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Keywords:

  • Black carbon aerosols over urban regions;
  • radiative forcing;
  • climate impact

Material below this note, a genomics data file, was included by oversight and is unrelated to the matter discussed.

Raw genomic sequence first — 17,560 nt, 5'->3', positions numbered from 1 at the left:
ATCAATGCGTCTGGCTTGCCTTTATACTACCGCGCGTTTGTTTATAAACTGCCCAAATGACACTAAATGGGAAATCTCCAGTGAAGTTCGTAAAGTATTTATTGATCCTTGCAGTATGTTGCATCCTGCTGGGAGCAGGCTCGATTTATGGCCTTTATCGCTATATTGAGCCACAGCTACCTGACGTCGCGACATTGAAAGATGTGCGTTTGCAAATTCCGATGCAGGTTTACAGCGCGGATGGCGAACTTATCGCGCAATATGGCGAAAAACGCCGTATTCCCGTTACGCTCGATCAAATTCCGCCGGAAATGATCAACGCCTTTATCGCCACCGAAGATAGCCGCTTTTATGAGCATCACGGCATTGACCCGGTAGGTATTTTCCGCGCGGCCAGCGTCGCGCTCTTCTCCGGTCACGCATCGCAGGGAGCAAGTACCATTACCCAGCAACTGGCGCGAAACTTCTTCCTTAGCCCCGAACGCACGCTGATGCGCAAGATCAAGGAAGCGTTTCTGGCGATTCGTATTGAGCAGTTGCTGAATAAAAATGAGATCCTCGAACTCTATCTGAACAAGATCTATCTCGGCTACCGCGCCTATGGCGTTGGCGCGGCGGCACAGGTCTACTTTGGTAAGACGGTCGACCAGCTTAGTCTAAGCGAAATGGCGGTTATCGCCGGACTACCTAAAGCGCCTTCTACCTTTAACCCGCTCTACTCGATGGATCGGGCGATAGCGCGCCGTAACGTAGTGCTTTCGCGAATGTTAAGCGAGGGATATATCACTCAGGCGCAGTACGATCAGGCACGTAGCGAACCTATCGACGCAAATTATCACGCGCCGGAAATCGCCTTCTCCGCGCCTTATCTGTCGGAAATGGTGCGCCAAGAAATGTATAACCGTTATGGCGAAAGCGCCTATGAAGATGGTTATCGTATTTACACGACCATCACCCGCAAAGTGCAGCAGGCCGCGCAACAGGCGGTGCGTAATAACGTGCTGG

[1] Black carbon (BC) mass concentration in Ahmedabad, an urban location, varies from 2 μg m−3 during summer to 11 μg m−3 during winter and postmonsoon seasons. Aerosol optical depth (AOD) is higher (0.63) in summer when compared to winter (0.31). BC mass concentrations in Ahmedabad are governed by local sources and meteorology (boundary layer, winds, rainfall, and long-range transport). Single-scattering albedo (SSA) deduced using measured BC mass concentration as input in an aerosol optical properties model varies from ∼0.7 during winter and postmonsoon to 0.93 in monsoon over Ahmedabad. Surface (SFC) and atmosphere (ATM) aerosol radiative forcing (ARF) in premonsoon and monsoon are ∼50% lower than those obtained during winter and postmonsoon despite higher AODs. ATM forcing is more positive for lower SSA and AOD, while it is less positive for higher AOD and SSA. It is shown that when the amounts of BC and water vapor are high over continental regions, the net (shortwave + longwave) ATM warming will be higher. BC aerosols alone contribute on average 60% and 25% of shortwave and longwave ATM forcing. Seasonal mean heating rates are higher than 1.5 K/d in winter and postmonsoon. Heating rates including BC aerosols are at least a factor of 3 higher than when BC aerosols are absent, thus highlighting the crucial role BC aerosols play in modifying the radiation budget and climate. Thus, it is possible that BC aerosols because of their radiative and climate impacts could be contributing to the decreasing trend in rainfall over India.